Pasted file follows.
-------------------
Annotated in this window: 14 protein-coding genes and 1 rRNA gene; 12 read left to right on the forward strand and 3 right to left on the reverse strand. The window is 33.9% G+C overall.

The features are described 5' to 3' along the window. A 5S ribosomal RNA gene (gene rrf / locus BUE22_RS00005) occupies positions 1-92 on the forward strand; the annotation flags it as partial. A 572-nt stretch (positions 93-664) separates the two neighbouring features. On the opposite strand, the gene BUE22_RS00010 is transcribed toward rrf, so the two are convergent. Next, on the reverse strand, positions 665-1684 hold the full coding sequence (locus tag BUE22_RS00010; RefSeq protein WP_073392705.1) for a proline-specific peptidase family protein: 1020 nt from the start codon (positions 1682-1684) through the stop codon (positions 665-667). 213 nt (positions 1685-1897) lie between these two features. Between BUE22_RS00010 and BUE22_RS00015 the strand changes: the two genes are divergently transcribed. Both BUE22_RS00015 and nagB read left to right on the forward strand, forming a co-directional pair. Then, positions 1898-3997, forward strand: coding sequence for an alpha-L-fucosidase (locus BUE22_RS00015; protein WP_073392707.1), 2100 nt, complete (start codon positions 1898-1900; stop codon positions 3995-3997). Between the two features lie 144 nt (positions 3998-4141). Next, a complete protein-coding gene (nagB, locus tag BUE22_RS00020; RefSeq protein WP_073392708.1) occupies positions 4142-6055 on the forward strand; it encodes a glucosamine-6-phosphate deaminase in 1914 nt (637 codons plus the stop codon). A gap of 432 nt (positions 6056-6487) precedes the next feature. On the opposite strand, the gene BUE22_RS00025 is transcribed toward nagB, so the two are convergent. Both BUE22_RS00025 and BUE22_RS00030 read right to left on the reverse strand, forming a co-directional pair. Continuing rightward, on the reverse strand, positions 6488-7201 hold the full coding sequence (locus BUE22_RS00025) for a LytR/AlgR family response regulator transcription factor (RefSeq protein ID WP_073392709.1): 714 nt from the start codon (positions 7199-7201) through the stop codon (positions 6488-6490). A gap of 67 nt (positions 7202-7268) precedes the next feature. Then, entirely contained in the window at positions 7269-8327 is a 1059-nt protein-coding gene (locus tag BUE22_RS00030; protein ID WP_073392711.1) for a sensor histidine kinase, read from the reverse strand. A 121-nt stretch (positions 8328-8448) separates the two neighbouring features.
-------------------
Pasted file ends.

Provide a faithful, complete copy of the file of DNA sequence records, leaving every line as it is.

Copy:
Annotated in this window: 14 protein-coding genes and 1 rRNA gene; 12 read left to right on the forward strand and 3 right to left on the reverse strand. The window is 33.9% G+C overall.

The features are described 5' to 3' along the window. A 5S ribosomal RNA gene (gene rrf / locus BUE22_RS00005) occupies positions 1-92 on the forward strand; the annotation flags it as partial. A 572-nt stretch (positions 93-664) separates the two neighbouring features. On the opposite strand, the gene BUE22_RS00010 is transcribed toward rrf, so the two are convergent. Next, on the reverse strand, positions 665-1684 hold the full coding sequence (locus tag BUE22_RS00010; RefSeq protein WP_073392705.1) for a proline-specific peptidase family protein: 1020 nt from the start codon (positions 1682-1684) through the stop codon (positions 665-667). 213 nt (positions 1685-1897) lie between these two features. Between BUE22_RS00010 and BUE22_RS00015 the strand changes: the two genes are divergently transcribed. Both BUE22_RS00015 and nagB read left to right on the forward strand, forming a co-directional pair. Then, positions 1898-3997, forward strand: coding sequence for an alpha-L-fucosidase (locus BUE22_RS00015; protein WP_073392707.1), 2100 nt, complete (start codon positions 1898-1900; stop codon positions 3995-3997). Between the two features lie 144 nt (positions 3998-4141). Next, a complete protein-coding gene (nagB, locus tag BUE22_RS00020; RefSeq protein WP_073392708.1) occupies positions 4142-6055 on the forward strand; it encodes a glucosamine-6-phosphate deaminase in 1914 nt (637 codons plus the stop codon). A gap of 432 nt (positions 6056-6487) precedes the next feature. On the opposite strand, the gene BUE22_RS00025 is transcribed toward nagB, so the two are convergent. Both BUE22_RS00025 and BUE22_RS00030 read right to left on the reverse strand, forming a co-directional pair. Continuing rightward, on the reverse strand, positions 6488-7201 hold the full coding sequence (locus BUE22_RS00025) for a LytR/AlgR family response regulator transcription factor (RefSeq protein ID WP_073392709.1): 714 nt from the start codon (positions 7199-7201) through the stop codon (positions 6488-6490). A gap of 67 nt (positions 7202-7268) precedes the next feature. Then, entirely contained in the window at positions 7269-8327 is a 1059-nt protein-coding gene (locus tag BUE22_RS00030; protein ID WP_073392711.1) for a sensor histidine kinase, read from the reverse strand. A 121-nt stretch (positions 8328-8448) separates the two neighbouring features.